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Lakeland & Winter Haven Injury Attorney > Blog > Car Accident > Are Police Reports Important in Car Accident Cases in Florida?

Are Police Reports Important in Car Accident Cases in Florida?

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Following a car crash, it is advised to call the police and wait for their arrival to obtain a police report. But what role do police reports play in auto accident cases in Florida?

What is a Police Report?

After you call 911 and report your crash in Lakeland or other parts of Polk County, the arriving police officer will talk to the parties involved in the accident, gather information from eyewitnesses, and review other types of evidence to determine how the crash happened.

After this procedure, the police officer will write a police report that contains:

  • The date and time of the incident
  • The location and weather conditions
  • The identifying information for parties involved in the crash
  • The positioning of the vehicles involved, the presence of debris and other hazards, as well as the road conditions, among other details
  • Contact information for all parties involved
  • Contact information for witnesses
  • Whether any party sought medical attention
  • Whether drunk driving or other illegal behaviors or violations contributed to the crash
  • What injuries each party sustained, in any

Also, the police report may contain the officer’s opinion regarding fault or factors that could have contributed to the collision. For example, the officer can mention that he believes that distracted driving may have been a factor.

But how important is the police report in the outcome of your case? Following the crash, your Lakeland auto accident attorney will obtain a copy of the police report. But how can the report affect your personal injury case?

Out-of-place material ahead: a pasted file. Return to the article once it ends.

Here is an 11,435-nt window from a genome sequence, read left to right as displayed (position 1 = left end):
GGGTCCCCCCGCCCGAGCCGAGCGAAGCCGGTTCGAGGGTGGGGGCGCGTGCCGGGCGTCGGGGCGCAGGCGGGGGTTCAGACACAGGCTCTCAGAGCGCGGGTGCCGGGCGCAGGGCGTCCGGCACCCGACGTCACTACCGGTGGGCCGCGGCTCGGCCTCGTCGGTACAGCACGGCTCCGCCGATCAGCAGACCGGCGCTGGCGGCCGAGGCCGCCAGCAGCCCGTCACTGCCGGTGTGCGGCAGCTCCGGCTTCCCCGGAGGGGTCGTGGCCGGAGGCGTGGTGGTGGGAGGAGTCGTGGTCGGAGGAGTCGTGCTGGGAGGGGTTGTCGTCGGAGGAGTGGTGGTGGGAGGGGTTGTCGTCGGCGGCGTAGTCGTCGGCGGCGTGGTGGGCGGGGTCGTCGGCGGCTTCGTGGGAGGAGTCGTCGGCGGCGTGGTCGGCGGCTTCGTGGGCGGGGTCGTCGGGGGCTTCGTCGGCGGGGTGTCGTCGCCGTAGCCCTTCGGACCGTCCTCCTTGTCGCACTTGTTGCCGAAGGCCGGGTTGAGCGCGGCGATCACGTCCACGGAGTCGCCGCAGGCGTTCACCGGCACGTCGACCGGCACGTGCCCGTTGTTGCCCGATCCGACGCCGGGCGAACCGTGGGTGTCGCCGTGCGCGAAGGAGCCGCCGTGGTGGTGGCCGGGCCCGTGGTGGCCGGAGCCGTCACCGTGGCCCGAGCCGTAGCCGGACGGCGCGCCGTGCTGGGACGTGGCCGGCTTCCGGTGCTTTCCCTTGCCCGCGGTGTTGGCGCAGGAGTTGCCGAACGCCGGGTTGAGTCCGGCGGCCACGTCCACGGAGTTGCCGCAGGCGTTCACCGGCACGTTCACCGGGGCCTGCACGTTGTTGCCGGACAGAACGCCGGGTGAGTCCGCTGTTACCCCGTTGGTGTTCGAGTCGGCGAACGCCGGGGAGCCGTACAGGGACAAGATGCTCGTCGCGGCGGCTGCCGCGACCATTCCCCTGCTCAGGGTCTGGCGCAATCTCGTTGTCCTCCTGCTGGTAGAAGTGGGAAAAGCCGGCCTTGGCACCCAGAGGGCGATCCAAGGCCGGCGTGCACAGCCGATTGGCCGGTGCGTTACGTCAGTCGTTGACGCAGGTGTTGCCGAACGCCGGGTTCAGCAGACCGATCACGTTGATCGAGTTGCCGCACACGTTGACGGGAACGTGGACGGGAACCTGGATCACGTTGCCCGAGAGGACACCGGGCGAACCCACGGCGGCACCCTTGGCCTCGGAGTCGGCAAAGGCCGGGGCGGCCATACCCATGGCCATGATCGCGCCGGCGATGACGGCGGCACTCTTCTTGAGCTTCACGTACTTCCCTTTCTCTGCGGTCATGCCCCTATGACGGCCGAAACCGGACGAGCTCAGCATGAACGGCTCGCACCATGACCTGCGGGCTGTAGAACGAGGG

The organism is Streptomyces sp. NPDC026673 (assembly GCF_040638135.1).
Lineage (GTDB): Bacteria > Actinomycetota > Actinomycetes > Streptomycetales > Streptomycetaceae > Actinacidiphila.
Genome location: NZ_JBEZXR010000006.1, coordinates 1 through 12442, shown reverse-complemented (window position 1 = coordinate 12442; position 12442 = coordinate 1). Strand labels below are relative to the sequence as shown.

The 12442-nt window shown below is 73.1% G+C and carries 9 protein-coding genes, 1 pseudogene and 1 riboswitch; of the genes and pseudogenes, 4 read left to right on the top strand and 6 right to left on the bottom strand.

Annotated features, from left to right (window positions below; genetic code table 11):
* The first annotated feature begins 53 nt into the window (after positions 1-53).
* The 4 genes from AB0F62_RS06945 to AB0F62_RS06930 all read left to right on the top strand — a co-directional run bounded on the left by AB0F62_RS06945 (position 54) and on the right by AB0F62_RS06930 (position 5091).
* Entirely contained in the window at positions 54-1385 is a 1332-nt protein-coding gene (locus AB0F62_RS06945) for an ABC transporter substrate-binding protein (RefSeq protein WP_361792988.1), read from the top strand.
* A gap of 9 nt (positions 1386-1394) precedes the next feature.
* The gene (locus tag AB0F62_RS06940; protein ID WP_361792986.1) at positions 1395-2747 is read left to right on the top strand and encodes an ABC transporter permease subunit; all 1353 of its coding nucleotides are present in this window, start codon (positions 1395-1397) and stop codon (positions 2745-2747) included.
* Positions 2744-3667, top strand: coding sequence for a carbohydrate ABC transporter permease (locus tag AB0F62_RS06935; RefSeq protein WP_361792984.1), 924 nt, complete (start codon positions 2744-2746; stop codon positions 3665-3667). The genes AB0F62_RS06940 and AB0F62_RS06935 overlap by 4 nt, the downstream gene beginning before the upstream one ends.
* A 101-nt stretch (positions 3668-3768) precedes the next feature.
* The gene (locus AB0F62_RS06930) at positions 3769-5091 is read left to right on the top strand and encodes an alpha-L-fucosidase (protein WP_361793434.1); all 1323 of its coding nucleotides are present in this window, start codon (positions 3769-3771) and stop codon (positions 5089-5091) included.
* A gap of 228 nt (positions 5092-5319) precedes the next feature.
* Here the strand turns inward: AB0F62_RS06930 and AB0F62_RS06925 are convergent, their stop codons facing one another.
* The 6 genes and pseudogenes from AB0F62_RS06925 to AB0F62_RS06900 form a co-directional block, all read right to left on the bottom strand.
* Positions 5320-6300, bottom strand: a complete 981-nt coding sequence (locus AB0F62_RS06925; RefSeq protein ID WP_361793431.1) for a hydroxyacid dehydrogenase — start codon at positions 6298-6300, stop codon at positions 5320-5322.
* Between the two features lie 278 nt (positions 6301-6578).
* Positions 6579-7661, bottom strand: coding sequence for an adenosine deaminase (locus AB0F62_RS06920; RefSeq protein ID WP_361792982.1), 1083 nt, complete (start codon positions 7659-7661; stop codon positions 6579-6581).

Can a Police Report Be Used as Evidence in Your Case?

A police report can serve as a critical piece of evidence in your car accident case for three reasons:

  1. The report contains lots of important information about the crash;
  2. The report is issued by a law enforcement officer – and is not an opinion of either party involved in the accident – which makes the report more credible; and
  3. The report may be used as evidence to prove the other party’s fault (often, police reports state that either party was at fault).

While having a police report can strengthen your personal injury case, insurance companies are unlikely to rely solely on the information contained in the report to make a settlement offer. In fact, it is not uncommon for insurers to disagree with the officer’s opinion and deny or undervalue a claim;

That is why having an experienced personal injury attorney on your side is important to conduct a thorough and independent investigation, gather sufficient evidence proving or disproving the findings in the police report, and help you seek the compensation you deserve.

A skilled attorney can help you challenge the police report if it says that you were partially or fully at fault for the accident. You can hold the other party liable for the crash despite what the police report says.

But what about police reports that do not identify the at-fault party? Can they still be used as evidence to prove your case? Yes, absolutely. A police report will serve as a key piece of evidence regardless of whether it identifies the liable party. It is advised to consult with a knowledgeable Lakeland car accident attorney to establish fault in your particular case. Contact The Turnbull Firm to schedule a consultation. Call at 863-324-3500 for a case review.

https://www.turnbullinjurylaw.com/who-will-pay-your-medical-bills-after-an-auto-accident-in-florida/

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